“Nobody can stand on a side saddle and do it right,” Castaneda explained. “It involves a great deal of balance.”

The side-riding saddle is what sets the Escaramosa apart from the Charo.

A woman’s saddle is called a saddle – and a man is called a sella. The bard has two horns, one for their right leg to cross and one for their left leg supporting.

“Riding in a side saddle is not easy,” Castaneda said, “after a while your back hurts and you should look beautiful and you do it too.”

Beautiful in the sense that they wear colorful and traditional Mexican dresses. Most of the teams, including the Coronelas, have their dresses made by special seamstresses in Mexico. Las Coronelas’ signature color is now purple.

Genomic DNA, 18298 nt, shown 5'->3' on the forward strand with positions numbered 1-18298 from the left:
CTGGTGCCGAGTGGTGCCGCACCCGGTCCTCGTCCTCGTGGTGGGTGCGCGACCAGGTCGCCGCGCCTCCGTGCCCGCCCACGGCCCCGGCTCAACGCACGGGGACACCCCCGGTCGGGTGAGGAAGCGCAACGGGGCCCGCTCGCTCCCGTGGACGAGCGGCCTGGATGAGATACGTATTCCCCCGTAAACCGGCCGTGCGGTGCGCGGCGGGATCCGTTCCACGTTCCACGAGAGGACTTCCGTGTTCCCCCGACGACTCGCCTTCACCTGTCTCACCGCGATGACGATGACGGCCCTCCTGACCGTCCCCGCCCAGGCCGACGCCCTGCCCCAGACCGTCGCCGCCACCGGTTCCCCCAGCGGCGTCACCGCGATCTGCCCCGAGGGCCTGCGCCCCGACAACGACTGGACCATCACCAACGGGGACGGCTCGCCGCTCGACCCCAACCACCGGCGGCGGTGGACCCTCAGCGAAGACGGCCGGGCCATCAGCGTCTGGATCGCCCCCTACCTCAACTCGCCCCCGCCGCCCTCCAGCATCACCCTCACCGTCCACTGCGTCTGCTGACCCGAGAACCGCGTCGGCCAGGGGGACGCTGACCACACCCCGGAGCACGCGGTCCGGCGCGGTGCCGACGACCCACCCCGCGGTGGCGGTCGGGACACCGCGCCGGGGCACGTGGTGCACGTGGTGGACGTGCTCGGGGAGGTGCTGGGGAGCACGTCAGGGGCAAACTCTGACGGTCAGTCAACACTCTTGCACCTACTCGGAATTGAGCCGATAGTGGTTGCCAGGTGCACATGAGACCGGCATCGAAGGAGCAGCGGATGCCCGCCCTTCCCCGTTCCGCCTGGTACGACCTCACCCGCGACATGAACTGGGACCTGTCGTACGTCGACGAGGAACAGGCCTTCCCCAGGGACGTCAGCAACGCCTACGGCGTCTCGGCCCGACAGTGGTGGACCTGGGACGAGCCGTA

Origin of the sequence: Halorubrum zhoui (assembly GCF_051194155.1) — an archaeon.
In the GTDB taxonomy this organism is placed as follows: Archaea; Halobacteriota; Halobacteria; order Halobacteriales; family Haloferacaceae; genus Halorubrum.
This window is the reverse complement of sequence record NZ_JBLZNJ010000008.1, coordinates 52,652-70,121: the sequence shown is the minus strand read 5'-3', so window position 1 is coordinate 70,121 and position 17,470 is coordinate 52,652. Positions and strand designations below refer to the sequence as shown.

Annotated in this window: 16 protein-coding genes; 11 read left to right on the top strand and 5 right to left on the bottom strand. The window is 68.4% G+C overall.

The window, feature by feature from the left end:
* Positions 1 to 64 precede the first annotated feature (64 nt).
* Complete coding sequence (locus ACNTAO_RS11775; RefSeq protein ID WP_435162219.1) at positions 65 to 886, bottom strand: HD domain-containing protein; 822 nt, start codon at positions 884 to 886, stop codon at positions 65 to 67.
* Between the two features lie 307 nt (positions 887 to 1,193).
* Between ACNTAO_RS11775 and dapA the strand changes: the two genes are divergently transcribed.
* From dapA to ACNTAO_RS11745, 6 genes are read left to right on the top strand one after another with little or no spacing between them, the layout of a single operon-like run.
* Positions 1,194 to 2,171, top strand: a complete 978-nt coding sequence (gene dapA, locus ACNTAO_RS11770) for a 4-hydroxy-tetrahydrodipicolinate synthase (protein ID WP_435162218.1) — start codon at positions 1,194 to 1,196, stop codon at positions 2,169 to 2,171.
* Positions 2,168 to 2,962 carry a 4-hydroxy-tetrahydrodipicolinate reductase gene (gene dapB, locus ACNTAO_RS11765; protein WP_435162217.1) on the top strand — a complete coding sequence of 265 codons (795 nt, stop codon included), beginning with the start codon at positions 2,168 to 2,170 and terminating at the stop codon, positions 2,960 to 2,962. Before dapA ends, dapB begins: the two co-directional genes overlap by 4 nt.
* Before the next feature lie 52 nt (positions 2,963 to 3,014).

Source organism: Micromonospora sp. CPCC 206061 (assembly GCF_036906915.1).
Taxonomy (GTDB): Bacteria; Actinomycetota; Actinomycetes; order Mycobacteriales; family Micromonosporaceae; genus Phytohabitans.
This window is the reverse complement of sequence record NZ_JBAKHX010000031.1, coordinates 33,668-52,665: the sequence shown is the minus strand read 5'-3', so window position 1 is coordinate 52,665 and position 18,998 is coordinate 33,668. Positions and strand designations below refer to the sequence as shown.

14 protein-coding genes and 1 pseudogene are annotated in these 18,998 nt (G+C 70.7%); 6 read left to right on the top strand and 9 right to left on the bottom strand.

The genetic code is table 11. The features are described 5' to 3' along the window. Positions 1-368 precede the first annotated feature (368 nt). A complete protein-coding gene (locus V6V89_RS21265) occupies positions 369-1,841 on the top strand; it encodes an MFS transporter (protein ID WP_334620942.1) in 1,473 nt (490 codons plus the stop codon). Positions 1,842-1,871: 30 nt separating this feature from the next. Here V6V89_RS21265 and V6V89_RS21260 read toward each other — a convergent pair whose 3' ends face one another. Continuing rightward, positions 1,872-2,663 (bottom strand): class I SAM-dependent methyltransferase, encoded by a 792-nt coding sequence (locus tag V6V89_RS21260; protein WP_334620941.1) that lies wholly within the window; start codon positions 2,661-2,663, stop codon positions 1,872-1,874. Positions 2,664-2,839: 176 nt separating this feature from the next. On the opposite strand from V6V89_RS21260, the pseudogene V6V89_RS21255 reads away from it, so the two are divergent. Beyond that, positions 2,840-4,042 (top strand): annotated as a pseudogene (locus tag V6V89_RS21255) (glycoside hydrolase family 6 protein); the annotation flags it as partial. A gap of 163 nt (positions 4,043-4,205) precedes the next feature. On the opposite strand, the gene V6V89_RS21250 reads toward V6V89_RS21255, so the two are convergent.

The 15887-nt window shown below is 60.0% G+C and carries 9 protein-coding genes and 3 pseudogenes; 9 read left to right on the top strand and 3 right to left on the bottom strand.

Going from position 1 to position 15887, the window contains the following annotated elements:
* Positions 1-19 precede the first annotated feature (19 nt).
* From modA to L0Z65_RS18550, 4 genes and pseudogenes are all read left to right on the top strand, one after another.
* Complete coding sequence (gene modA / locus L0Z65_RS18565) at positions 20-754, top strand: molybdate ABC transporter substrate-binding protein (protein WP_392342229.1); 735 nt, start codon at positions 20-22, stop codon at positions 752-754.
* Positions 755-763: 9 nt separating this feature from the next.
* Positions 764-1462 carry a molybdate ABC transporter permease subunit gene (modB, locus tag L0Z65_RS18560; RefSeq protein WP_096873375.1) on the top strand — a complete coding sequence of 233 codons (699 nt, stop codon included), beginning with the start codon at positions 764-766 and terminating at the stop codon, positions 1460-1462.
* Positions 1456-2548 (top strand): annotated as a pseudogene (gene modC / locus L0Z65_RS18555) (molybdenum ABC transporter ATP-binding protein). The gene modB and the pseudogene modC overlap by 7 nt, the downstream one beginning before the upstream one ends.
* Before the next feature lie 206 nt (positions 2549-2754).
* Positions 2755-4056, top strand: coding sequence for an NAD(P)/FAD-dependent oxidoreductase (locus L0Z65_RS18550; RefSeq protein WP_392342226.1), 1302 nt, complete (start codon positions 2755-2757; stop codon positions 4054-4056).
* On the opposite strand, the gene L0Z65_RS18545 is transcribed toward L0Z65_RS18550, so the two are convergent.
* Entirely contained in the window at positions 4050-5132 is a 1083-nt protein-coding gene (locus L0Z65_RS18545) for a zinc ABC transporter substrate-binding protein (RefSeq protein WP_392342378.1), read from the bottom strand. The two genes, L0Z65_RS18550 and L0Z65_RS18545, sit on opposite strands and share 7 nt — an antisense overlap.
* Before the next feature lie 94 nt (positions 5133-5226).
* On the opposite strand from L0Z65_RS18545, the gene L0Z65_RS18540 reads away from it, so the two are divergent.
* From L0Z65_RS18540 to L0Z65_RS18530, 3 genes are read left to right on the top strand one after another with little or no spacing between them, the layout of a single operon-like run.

“It’s a color that has a lot of life,” Coriel explained. “We wanted to have dresses that make you smile when you look at them.”

Under the dress they wear a crinoline or crinoline to keep it puffy. Less than that, they are required to wear a calzonera, which is a type of stalk. Of particular interest is the ribozo or shawl, which is tied around the waist in a knot of six laces.

Escaramuzas advance into a male-dominated sport

Ironically, Charría is considered a “macho” sport, according to Castaneda. So much so that some charro don’t take escarmosa seriously.

“When we perform at Charridas, we go right in the middle of it and it’s like a lot of guys – that’s the half-time show,” Castaneda said. “We’re just like – we’re just as important as you guys.”

See also: Latinx, Latino, Hispanic: Defining a community with several terms with different meanings

Castañeda believes that being an escaramuza is more of a challenge, given that they have to work as a team while charros is an individual sport. “If one of the girls is missing, it can cause us to get into a routine,” Castañeda said.